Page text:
“Obviously, it varies, case to case and person to person. But you can see why we take very seriously our responsibility to protect the public, and that is why we take a great deal of time in determining whether an individual should be detained or is eligible for parole,” he said.
‘Treated like criminals’
Many human rights advocates reject the necessity for and nature of the detention.
“I think that it is nothing short of a national disgrace that individuals who come to this country seeking safety and asylum are treated like criminals and held in prisons for months, if not years, while their asylum claims are being adjudicated,” said Dr. Alan Keller, the Program Director for the Bellevue/ NYU Program for Survivors of Torture.
Keller is one of the authors of a report done by the Bellevue/ NYU Program for Survivors of Torture in conjunction with Physicians for Human Rights that documented the harmful effects of detention on the health and well-being of asylum seekers entitled, “From Persecution to Prison: the Health Consequences of Detention for Asylum Seekers.”
“I have a number of patients who have been detained in these facilities, so in addition to the trauma they have endured in their own countries, they were re-traumatized there,” said Keller. “Over and over, I have heard patients say, ‘I came here seeking safety, I never thought I would be treated like a criminal.”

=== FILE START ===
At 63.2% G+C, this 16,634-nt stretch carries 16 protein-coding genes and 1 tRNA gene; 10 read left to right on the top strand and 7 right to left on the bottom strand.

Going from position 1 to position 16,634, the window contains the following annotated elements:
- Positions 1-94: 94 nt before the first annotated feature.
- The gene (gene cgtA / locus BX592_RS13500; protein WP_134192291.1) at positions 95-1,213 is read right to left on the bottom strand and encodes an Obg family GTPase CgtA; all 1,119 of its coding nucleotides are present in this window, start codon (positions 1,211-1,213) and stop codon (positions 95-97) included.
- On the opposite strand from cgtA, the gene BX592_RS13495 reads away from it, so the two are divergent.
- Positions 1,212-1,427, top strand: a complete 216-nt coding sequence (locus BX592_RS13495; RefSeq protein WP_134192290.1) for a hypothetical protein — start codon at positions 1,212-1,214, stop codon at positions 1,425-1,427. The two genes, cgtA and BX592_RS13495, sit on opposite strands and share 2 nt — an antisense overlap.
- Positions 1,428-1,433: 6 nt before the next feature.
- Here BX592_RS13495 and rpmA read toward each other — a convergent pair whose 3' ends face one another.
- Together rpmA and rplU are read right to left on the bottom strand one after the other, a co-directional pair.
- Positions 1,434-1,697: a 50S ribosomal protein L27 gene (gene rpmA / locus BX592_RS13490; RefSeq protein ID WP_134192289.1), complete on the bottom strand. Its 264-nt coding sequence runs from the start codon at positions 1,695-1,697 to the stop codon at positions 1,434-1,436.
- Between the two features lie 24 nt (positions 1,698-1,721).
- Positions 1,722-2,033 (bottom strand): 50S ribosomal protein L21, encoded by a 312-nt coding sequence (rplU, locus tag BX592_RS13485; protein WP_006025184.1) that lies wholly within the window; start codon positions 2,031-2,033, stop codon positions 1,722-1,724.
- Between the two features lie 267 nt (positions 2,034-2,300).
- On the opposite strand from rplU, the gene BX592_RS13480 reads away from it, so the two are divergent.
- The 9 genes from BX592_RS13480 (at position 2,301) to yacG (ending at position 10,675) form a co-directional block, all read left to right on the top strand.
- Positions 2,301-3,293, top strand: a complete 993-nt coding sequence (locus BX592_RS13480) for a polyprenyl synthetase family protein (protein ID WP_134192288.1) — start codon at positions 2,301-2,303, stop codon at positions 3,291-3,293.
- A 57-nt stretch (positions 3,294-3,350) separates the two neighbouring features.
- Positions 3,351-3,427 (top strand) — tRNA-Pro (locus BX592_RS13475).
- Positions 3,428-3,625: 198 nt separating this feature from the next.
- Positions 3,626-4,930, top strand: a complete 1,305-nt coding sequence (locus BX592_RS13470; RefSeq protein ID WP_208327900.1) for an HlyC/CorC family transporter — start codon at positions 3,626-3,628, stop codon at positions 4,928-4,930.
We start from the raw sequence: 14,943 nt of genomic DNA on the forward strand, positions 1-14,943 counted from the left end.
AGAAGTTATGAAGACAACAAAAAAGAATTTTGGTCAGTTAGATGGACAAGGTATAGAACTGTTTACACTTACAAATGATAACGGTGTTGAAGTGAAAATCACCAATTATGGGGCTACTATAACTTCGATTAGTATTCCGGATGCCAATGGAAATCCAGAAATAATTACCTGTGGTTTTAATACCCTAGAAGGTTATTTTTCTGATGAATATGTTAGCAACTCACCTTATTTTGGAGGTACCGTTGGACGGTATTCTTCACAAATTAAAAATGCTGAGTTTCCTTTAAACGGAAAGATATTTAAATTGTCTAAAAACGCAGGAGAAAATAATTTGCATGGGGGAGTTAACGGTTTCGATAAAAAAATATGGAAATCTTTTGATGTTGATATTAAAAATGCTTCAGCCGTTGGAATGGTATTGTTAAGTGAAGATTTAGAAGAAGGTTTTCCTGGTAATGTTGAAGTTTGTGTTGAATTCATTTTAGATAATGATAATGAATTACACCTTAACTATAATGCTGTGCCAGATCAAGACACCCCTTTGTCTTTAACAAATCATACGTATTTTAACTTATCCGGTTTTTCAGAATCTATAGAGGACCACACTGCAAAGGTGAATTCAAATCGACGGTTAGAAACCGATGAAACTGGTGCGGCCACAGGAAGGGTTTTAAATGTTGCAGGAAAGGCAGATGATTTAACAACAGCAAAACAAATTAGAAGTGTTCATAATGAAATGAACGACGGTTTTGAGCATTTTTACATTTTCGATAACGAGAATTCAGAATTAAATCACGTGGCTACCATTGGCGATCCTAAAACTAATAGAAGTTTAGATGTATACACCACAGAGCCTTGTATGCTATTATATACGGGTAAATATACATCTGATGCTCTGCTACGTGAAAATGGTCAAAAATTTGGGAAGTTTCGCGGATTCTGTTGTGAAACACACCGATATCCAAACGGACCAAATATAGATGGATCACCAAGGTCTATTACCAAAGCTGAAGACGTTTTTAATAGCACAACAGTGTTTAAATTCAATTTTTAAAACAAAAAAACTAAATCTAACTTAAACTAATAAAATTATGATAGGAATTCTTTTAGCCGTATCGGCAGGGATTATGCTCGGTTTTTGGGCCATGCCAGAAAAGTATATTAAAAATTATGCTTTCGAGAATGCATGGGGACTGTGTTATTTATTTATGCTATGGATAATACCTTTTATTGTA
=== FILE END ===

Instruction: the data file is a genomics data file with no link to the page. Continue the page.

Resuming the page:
At some point, the detainees get their day in court.
According to the government, the asylum seeker’s case is based on physical evidence, witnesses, how consistent a story is, and the known conditions in the home country - based on State Department country reports, as well as other outside sources.
ImmigrationBut, at the end of the day, it boils down to credibility. How believable is the asylum seeker’s story.
In Ahmed’s case, Friedman, his lawyer, explained that they have provided the government with extensive documentation to prove his case. In order to prove his identity, they submitted his Ivorian identity card and passport; in order to prove his education, they submitted diplomas, in order to confirm his political activity, they submitted his RDR membership card, as well as a certificate from the General Secretary of the RDR in the Ivory Coast and a letter from the head of the RDR in the U.S. and Canada, to confirm his political activity.
Since his mother was killed, they also submitted as evidence his mother’s death certificate and her hospital admission form on which her admitting physician detailed the circumstances of injuries - including that she suffered from eventration or stomach wounds inflicted by repeated blows from a machete.
Ahmed’s legal team will also call an expert from Rutgers University who specializes in African history, particularly the Ivory Coast, to testify about the country conditions and to be available for any questions the government may have.
But again, when Ahmed has his final merits hearing in front of an immigration judge at the beginning of August, his case will come down to a question of credibility.
“Mostly it’s going to be his story. Does he have a credible fear of returning and that’s our burden to meet,” Friedman said.